Elvis Club by The Del Lords on Apple Music

12 Songs

EDITORS’ NOTES

In the ‘80s, New York’s Del-Lords epitomized the kind of rough-hewn roots-rock that had its heyday before the early-‘90s rise of grunge. The Del-Lords included members of punk pioneers The Dictators and Joan Jett’s Blackhearts, but they tempered their garage rock tendencies with a lyrical Americana touch. Despite achieving cult-hero status, The Del-Lords broke up in 1990 after releasing their fourth album. Here, on their first album in 23 years, the spirit seems largely unchanged—though there’s perhaps just a tad more roots in the band’s roots-rock rumble. Guitarist Eric Ambel (now a successful producer) manages to lend sonic clarity and concision to the production even while getting greasy and gritty with his axe as the situation demands. Speaking of grease, frontman Scott Kempner still comes off more like a guy fixing your used car than a rock star (that’s a good thing). He's got a touch of the street poet and an abundance of visceral passion, whether he’s putting across the openhearted optimism of “Everyday” or the caustic cautionary tale “When the Drugs Kick In.”

EDITORS’ NOTES

In the ‘80s, New York’s Del-Lords epitomized the kind of rough-hewn roots-rock that had its heyday before the early-‘90s rise of grunge. The Del-Lords included members of punk pioneers The Dictators and Joan Jett’s Blackhearts, but they tempered their garage rock tendencies with a lyrical Americana touch. Despite achieving cult-hero status, The Del-Lords broke up in 1990 after releasing their fourth album. Here, on their first album in 23 years, the spirit seems largely unchanged—though there’s perhaps just a tad more roots in the band’s roots-rock rumble. Guitarist Eric Ambel (now a successful producer) manages to lend sonic clarity and concision to the production even while getting greasy and gritty with his axe as the situation demands. Speaking of grease, frontman Scott Kempner still comes off more like a guy fixing your used car than a rock star (that’s a good thing). He's got a touch of the street poet and an abundance of visceral passion, whether he’s putting across the openhearted optimism of “Everyday” or the caustic cautionary tale “When the Drugs Kick In.”

TITLE TIME
4:17
3:48
3:47
5:15
5:20
3:23
3:50
4:04
3:52
4:54
3:52
5:55

About The Del Lords

Formed in the early '80s by ex-Dictators guitarist Scott Kempner, the Del Lords combined elements of '60s garage rock with country, blues, and folk influences to become one of the initial progenitors of roots rock. Kempner recruited former Joan Jett guitarist Eric "Roscoe" Ambel, bassist Manny Caiati, and drummer Frank Funaro, and the Del Lords released their first disc, Frontier Days, on Enigma/EMI in 1984. The album was noted for its guts, street smarts, and twangy guitars, a balanced blend of Springsteen meets Johnny Thunders. Their follow-up Enigma/EMI release, Johnny Comes Marching Home, found Pat Benatar producer Neil Geraldo at the helm. While the band had become tighter, Geraldo applied a poppy gloss that seemingly toned down the grittier aspects of their debut. All the right elements fell into place by the time their album Based on a True Story was released in 1988, with Geraldo commendably pulling back his slicker production technique, allowing the louder aspects of the band to break through. The album is also notable for the support of guest vocalists Pat Benatar, Syd Straw, Kim Shattuck, and Mojo Nixon.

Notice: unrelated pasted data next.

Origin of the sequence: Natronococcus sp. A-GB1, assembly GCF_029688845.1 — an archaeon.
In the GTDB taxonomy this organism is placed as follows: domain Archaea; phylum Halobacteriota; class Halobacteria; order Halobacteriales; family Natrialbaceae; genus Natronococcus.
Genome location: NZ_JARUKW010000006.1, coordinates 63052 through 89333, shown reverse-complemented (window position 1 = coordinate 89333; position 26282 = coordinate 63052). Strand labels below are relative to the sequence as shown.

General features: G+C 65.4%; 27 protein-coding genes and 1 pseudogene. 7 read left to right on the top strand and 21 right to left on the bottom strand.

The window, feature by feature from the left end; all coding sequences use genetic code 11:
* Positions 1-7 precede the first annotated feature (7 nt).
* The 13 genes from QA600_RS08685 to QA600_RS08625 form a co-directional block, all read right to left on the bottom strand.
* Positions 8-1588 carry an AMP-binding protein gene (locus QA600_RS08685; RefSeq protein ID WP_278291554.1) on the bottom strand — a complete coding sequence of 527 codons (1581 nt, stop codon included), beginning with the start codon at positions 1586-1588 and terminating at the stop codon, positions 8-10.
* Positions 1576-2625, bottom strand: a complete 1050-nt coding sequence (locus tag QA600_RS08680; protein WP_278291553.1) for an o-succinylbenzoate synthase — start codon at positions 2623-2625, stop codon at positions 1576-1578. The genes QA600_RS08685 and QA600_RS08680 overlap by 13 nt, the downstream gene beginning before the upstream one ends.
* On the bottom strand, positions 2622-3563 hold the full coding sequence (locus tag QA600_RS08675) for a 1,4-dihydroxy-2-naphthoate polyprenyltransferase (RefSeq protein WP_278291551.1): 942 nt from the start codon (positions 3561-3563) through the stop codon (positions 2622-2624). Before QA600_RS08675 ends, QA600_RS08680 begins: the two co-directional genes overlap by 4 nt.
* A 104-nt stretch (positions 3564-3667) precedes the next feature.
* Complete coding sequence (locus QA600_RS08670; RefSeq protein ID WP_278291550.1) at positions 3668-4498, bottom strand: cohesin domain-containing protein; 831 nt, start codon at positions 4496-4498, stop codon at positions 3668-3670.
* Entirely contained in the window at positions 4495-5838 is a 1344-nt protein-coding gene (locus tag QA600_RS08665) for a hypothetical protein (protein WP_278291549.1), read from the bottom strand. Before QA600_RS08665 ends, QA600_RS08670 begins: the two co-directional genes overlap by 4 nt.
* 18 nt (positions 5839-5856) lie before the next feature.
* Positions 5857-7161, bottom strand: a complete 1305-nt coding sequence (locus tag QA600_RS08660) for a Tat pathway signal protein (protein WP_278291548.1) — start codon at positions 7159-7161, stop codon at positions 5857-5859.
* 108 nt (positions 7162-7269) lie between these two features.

The raucous EP Howlin' at the Halloween Moon captured the band in its live element, performing five tracks from the first three albums along with spirited covers of the Flamin' Groovies' "Jumpin' in the Night" and Freddy "Boom Boom" Cannon's "Tallahassee Lassie." In 1990, the Del Lords recorded their final album, Lovers Who Wander, and although some of the rough edges were smoothed out, the graceful emotional conviction made their swan song just as appealing as any of their previous studio releases. Eric "Roscoe" Ambel officially quit the Del Lords in 1991, as he had already released a solo album, Roscoe's Gang. Eight years later, the Restless label finally got around to releasing Get Tough: The Best of the Del-Lords. The band reunited in late 2012 and released their first album of new material in 22 years, Elvis Club, in May of 2013 on MRI. ~ Al Campbell

  • FORMED
    1984

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